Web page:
Committee will not make reductions in fire budget

By ANDREW MARTINS
Staff Writer

A lthough the majority of voters who participated in the recent New Egypt Fire District election rejected the fire district’s 2014 budget, the Plumsted Township Committee will let the spending plan stand.

Voters rejected the proposed fire district budget by a count of 129 to 88 on Feb. 15, sending the spending plan to the governing body for review.

At their meeting on March 5, committee members said they were unable to find anything in the budget that could be trimmed enough to produce a major savings for residents.

“At this point, we did not really see anywhere we could cut the budget. We are going to leave the budget where it was,” Mayor Dave Leutwyler said.

According to the state, the governing body of a municipality has the authority to certify a local tax levy to support the fire district’s operations if the proposed budget is defeated at the polls.

Fire district officials proposed a budget of $1.98 million with a $1.6 million tax levy for 2014.

Voters rejected the tax levy, but the committee has decided to let it stand. The tax levy is the total amount of money to be paid by all property owners in Plumsted to support the operation of the fire district this year. The remainder of the budget will be supported by other revenues.

According to a document provided by the fire district to the state Department of Community Affairs (DCA), the 2014 budget represents a decrease in spending by $101,481 from 2013. Fire district officials said there were no major changes to the operations budget.

In 2014, the fire district tax rate will increase from 18.3 cents to 19.8 cents per $100 of assessed valuation. The owner of a home assessed at the township average of $275,900 can expect to pay about $546 in fire district taxes in 2014. That same property owner paid about $505 in fire district taxes in 2013.

According to a DCA document outlining the fire district’s budget, fire officials cited a reduction in Plumsted’s total assessed value by $307 million. An “all-time low” unrestricted fund balance of $42,283 was also blamed for the uptick in the tax rate. “We stayed below the 2 percent [tax levy] cap. We actually lowered the budget this year, and the amount to be raised by taxation is lower than it was in the previous year,” Fire Commissioner Aaron Heller said.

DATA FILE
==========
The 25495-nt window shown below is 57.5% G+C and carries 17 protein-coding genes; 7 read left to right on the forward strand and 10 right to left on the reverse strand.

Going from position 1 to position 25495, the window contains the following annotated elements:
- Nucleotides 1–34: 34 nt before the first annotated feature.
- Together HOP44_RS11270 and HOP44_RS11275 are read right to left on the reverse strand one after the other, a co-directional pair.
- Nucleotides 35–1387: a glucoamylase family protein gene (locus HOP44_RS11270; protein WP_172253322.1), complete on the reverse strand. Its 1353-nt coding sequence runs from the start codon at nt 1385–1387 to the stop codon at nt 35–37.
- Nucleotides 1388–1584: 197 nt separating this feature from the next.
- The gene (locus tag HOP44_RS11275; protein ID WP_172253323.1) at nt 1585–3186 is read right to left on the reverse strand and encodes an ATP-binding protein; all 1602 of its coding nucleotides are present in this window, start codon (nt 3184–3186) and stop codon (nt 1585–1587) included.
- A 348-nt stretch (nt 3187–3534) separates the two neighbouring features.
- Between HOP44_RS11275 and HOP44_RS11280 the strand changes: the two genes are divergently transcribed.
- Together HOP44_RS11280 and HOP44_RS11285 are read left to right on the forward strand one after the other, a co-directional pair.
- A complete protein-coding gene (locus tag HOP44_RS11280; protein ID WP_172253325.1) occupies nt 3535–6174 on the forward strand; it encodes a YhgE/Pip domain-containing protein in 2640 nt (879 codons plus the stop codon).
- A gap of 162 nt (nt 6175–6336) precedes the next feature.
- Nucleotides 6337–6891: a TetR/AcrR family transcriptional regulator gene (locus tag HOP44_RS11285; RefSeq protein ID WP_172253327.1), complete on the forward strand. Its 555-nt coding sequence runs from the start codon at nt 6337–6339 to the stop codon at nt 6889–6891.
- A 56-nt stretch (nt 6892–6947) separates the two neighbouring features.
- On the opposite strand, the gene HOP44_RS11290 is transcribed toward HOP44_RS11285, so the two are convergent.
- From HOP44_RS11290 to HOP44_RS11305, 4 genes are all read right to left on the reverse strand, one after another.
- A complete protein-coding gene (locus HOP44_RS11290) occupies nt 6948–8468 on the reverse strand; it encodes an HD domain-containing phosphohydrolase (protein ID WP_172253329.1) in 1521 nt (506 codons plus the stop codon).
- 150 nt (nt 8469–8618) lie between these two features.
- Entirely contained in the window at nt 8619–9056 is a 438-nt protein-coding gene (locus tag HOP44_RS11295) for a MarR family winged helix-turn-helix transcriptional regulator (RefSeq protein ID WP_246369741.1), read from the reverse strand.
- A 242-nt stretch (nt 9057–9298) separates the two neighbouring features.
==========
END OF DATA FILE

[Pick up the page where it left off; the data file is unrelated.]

Within the budget, salaries went up by about $41,000, and benefits increased by about $10,000 from 2013.

Fire officials said the increase came from contractual obligations, as well as the need to hire part-time employees for Plumsted’s emergency medical services (EMS) unit due to a lack of volunteers.

The fire district budget also covers the expenses of the New Egypt Fire Company and the New Egypt First Aid Squad, which municipal officials merged with the fire company in 2009.

Between the fire company and the EMS unit, there are 11 full-time career (paid) members, and between 40 and 50 volunteers.

According to Heller and members of the Township Committee, an option was discussed that would have resulted in a $2,000 reduction to the fire district’s surplus.

That option, however, was determined to be inconsequential in the long run.

“I appreciate the fire district’s willingness to give up $2,000 from its surplus, but that was not going to make a dent at all,” Committeeman Michael Wysong said. “There is no room to cut in the current situation we have.”

Heller praised the committee’s decision to leave the budget intact. He said any reductions could have hurt the quality of service for residents.

“Obviously, it was a wise choice in my opinion,” Heller said. “I understand people are upset about their taxes and I feel the same way … but I still want my family protected.

“I think the committee members realized that even if they had made a cut, it would not have had any effect on the tax rate. The tax rate [as proposed] would not have changed, but the service would have,” he said.

Although voters rejected the budget on Feb. 15, Wysong said he felt the decision came down to making the right choice instead of making the popular one.

“I don’t feel that the 200-plus people who came out to vote is representative of the entire township … so when it falls back on the committee, we need to make tough decisions and we need to do what we think is best for the taxpayer and the fire district,” he said.

Contact Andrew Martins at amartins@gmnews.com.